Peter Fenzel, Mark Lee, and Matthew Wrather discuss pop music and karaoke etiquette with Samantha Martin and Andrew Unterberger from the site Pop Dust.[audio:http://www.podtrac.com/pts/redirect.mp3/traffic.libsyn.com/mwrather/otip247.mp3]
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While I don’t have anything to say particularly about this episode, although I did enjoy it and the folks from Pop Dust were fine guests and I feel like I may have had something to add at some point but now I don’t recall, Andrew’s list of Justin Timberlake songs did remind me of a particularly ambitious list plan I once considered of ranking every episode of The Simpsons. I may still do it some day, perhaps after this season is done, because these are bold times, so I must be a bold man.
What’s the #1? Is it “A Streetcar Named Marge”? It’s “A Streetcar Named Marge”, isn’t it?
It’s not. I actually have a slight head start on this because I once wrote a detailed top 50 for a personal blog, but I’ll probably end up tweaking it when the time comes. I don’t recall whether or not “A Streetcar Named Marge” was on the top 50, but I have to imagine it was. It is certainly the best Simpsons episode largely revolving around the production of a Tennessee Williams play.
Musical ADAPTATION of a Tennessee Williams play.
Wait, Tegan & Sara are for four-year-olds? C’mon, now. Singing about parental abuse and stalkers isn’t quite four-year-old material.
Songs getting stuck in your head: http://www.themarysue.com/song-stuck-in-head-research/
I think if a discussion of pop celebrities and image includes Adele, she’d need to be discussed as an exception proving the rule, which is basically how Andrew did it, but there’s a huge chunk of that missing that I’d like to add. Body image is a key dimension for her. The pseudo-positive press she gets because she isn’t a twig is a really important part of her identity as a celebrity and role model, because the way she gets questioned about it perpetuates the anti-fat mentality of the overall collective of pop culture consumers- interviewers act surprised and incredulous that she’d be comfortable in her skin and, Heaven forbid, actually believe she’s beautiful inside and out, or at least that she doesn’t really care or aspire to be thin. Yet, she’s able to turn it around to her advantage when she chooses to actually answer the questions about something so deeply personal. And part of what makes her sophisticated is her ability to call that crap like it is, get a little snarky and not hide her slight irritation sometimes when people do that to her on the air or whenever. Here’s an example of an interview where she’s less snarky, but the point still comes across: https://www.youtube.com/watch?v=NvLN8buEgpM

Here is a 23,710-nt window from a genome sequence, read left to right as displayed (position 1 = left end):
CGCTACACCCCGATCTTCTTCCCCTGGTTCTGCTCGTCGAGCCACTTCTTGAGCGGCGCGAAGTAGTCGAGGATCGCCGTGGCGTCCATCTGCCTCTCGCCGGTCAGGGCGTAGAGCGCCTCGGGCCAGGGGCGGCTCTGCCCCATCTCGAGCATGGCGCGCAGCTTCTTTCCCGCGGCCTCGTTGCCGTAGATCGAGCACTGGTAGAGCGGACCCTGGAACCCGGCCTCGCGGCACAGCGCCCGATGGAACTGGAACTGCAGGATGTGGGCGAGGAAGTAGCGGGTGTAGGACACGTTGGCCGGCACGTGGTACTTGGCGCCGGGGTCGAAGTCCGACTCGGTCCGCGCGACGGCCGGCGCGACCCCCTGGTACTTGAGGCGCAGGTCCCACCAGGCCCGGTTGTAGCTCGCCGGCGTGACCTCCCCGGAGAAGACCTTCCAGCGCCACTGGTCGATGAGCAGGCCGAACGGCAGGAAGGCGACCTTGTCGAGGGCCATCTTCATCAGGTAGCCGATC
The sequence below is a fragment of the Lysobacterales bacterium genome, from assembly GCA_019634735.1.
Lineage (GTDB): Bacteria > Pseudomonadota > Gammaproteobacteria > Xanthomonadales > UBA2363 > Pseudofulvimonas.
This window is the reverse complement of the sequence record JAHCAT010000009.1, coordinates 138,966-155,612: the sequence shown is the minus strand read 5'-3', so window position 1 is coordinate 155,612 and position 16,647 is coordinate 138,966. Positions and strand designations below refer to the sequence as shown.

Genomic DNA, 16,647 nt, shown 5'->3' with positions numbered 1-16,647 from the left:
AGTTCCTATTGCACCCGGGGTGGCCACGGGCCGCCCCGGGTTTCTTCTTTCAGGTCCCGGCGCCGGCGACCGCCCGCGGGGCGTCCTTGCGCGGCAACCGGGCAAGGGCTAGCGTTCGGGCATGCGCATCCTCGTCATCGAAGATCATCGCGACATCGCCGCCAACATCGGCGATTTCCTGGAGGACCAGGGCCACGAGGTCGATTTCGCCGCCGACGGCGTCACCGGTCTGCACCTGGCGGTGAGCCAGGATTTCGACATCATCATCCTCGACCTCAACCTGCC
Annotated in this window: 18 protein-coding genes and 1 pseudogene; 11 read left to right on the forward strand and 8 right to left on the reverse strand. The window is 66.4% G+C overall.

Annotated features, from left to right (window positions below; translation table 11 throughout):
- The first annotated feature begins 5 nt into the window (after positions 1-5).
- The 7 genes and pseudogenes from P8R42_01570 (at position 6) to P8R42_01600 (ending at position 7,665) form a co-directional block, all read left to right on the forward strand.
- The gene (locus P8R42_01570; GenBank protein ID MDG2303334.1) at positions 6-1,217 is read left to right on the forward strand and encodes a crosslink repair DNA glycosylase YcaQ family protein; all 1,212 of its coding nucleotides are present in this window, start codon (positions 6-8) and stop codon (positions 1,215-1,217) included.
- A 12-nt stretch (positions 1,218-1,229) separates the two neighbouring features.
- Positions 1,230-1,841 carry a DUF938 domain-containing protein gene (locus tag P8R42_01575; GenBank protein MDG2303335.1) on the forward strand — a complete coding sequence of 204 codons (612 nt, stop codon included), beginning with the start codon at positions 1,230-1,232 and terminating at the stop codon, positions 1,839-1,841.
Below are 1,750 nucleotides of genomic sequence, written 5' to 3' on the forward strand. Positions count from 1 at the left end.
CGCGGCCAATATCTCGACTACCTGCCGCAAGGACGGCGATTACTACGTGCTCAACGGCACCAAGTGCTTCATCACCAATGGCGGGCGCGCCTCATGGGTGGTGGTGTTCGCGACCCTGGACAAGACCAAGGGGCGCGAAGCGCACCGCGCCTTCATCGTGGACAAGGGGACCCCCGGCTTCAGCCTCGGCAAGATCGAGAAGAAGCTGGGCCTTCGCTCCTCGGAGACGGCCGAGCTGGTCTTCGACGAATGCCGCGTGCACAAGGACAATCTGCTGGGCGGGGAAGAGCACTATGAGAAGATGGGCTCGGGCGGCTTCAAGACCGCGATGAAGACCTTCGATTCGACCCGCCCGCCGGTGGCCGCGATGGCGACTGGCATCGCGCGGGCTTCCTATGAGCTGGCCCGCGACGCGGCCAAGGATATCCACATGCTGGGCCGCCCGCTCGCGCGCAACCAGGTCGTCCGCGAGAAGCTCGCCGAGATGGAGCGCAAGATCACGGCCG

Like Andrew said (and she says in the video), her music basically speaks/sings for itself, sells itself, and that’s the ideal for anyone selling music. That’s not a very frequent thing in Top 20. A song being catchy and whatnot isn’t the same as it being genuinely complex and high quality- and I’m not arguing an objective line for either. But what I’m saying is that the image constructed of Adele by society is one of a fat chick that made it despite being fat, but what she sees herself as and what it should really be is an image of a talented singer that sells a crapton of records every time she releases something because she’s so bloody talented. (And no, I’m not saying I’m under the impression anyone on the podcast was implying the former- I’m saying that if her image is discussed, I feel like this should be part of the convo.)
I have my own karaoke etiquette question: I’ve been in situations where the lyrics to a song I’m doing aren’t right, but I’m familiar enough with the song to spot it. If you’re with people that aren’t as familiar with the song, though, and thus wouldn’t know you’re actually singing it correctly, should you still sing the right words?
Have any of you done an entire song as Harvey? Eh?
Overall, really great episode, folks. Yay Samantha, too!
I’m torn on the issue of repeat karaoke performances. I mean, I can totally nail “It’s The End Of The World As We Know It (And I Feel Fine)” – I can even get maybe half the lyrics right without reading them – but I try to only do it once per venue in part because once you’ve done it, doing it again ceases to impress people.
On the other hand, there are other less showoffy songs that I don;t mind doing more than once at the same place, particularly if it’s with a certain DJ. And I should REALLY ask her about the Ignition problem.